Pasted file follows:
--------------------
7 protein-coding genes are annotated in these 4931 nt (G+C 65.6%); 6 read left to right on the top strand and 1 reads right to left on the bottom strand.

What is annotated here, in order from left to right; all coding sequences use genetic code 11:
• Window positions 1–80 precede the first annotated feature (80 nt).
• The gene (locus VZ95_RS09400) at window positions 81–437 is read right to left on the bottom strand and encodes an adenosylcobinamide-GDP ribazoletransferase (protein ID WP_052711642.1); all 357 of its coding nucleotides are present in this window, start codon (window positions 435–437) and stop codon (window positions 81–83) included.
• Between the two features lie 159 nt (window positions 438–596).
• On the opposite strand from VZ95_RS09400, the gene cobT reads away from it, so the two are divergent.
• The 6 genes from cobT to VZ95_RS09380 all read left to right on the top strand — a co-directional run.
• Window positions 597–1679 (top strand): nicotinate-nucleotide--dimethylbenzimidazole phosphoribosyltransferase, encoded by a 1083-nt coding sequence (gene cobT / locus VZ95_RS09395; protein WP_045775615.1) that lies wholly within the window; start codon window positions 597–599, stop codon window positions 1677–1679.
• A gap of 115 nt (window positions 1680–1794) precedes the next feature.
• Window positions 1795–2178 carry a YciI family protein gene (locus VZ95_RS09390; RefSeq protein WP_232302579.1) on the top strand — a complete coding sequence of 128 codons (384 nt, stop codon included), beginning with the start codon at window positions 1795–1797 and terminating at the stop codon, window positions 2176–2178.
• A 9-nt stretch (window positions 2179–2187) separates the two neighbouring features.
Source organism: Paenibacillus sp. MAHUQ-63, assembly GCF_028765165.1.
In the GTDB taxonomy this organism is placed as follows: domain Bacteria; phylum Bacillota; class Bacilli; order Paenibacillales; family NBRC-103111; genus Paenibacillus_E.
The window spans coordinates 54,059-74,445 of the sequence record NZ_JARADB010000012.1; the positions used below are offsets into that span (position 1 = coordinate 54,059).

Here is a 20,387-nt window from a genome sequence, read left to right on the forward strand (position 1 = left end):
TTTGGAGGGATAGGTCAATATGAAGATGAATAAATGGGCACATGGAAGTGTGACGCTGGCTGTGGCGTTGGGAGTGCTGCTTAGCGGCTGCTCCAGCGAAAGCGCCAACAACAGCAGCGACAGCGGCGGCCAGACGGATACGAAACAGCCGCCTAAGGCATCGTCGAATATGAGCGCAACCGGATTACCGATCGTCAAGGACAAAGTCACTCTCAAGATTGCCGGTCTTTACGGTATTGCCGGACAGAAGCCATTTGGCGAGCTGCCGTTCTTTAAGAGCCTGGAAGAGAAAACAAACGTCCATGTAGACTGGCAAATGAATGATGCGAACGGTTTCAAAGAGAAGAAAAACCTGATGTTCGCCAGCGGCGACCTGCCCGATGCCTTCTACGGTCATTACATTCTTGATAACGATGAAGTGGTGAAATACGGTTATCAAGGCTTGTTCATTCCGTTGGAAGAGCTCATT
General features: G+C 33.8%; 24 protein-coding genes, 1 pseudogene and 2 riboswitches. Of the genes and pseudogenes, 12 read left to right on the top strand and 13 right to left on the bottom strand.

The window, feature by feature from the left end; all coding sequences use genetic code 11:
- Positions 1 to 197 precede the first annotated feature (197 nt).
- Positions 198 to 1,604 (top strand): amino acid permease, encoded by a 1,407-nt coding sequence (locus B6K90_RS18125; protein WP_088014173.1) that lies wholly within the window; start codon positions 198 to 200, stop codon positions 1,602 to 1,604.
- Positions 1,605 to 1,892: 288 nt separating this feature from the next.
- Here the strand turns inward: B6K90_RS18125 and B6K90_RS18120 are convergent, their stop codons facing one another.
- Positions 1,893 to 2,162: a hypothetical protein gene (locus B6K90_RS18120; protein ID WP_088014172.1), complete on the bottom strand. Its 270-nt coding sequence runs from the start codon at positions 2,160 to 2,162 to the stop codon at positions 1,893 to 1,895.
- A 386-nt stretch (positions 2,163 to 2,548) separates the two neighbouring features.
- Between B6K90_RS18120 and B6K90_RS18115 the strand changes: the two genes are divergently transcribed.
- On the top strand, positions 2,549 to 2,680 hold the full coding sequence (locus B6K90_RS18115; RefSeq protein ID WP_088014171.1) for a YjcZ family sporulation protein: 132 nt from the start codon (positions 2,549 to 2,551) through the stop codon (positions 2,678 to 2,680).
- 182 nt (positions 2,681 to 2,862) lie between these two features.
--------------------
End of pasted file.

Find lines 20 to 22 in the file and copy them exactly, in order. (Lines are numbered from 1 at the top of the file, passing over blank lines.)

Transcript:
- Positions 198 to 1,604 (top strand): amino acid permease, encoded by a 1,407-nt coding sequence (locus B6K90_RS18125; protein WP_088014173.1) that lies wholly within the window; start codon positions 198 to 200, stop codon positions 1,602 to 1,604.
- Positions 1,605 to 1,892: 288 nt separating this feature from the next.
- Here the strand turns inward: B6K90_RS18125 and B6K90_RS18120 are convergent, their stop codons facing one another.